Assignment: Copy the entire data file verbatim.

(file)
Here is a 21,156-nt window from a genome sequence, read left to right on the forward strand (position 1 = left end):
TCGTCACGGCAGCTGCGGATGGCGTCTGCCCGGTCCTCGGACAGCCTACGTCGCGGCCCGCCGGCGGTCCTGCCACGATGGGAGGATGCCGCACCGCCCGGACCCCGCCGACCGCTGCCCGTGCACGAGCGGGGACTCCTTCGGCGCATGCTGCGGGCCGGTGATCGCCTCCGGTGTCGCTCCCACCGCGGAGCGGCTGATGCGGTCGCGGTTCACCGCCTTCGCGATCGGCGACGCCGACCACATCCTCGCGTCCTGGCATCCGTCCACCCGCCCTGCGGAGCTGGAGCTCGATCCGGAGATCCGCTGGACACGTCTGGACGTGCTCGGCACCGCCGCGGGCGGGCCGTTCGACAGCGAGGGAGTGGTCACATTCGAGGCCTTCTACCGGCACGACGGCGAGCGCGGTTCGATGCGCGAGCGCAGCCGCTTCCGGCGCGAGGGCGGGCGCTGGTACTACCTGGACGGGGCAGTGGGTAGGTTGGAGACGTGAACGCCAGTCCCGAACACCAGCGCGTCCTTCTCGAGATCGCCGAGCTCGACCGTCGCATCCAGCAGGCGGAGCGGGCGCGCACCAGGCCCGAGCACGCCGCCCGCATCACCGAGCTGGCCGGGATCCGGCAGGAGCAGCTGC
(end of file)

Here is a 21,156-nt window from a genome sequence, read left to right on the forward strand (position 1 = left end):
TCGTCACGGCAGCTGCGGATGGCGTCTGCCCGGTCCTCGGACAGCCTACGTCGCGGCCCGCCGGCGGTCCTGCCACGATGGGAGGATGCCGCACCGCCCGGACCCCGCCGACCGCTGCCCGTGCACGAGCGGGGACTCCTTCGGCGCATGCTGCGGGCCGGTGATCGCCTCCGGTGTCGCTCCCACCGCGGAGCGGCTGATGCGGTCGCGGTTCACCGCCTTCGCGATCGGCGACGCCGACCACATCCTCGCGTCCTGGCATCCGTCCACCCGCCCTGCGGAGCTGGAGCTCGATCCGGAGATCCGCTGGACACGTCTGGACGTGCTCGGCACCGCCGCGGGCGGGCCGTTCGACAGCGAGGGAGTGGTCACATTCGAGGCCTTCTACCGGCACGACGGCGAGCGCGGTTCGATGCGCGAGCGCAGCCGCTTCCGGCGCGAGGGCGGGCGCTGGTACTACCTGGACGGGGCAGTGGGTAGGTTGGAGACGTGAACGCCAGTCCCGAACACCAGCGCGTCCTTCTCGAGATCGCCGAGCTCGACCGTCGCATCCAGCAGGCGGAGCGGGCGCGCACCAGGCCCGAGCACGCCGCCCGCATCACCGAGCTGGCCGGGATCCGGCAGGAGCAGCTGC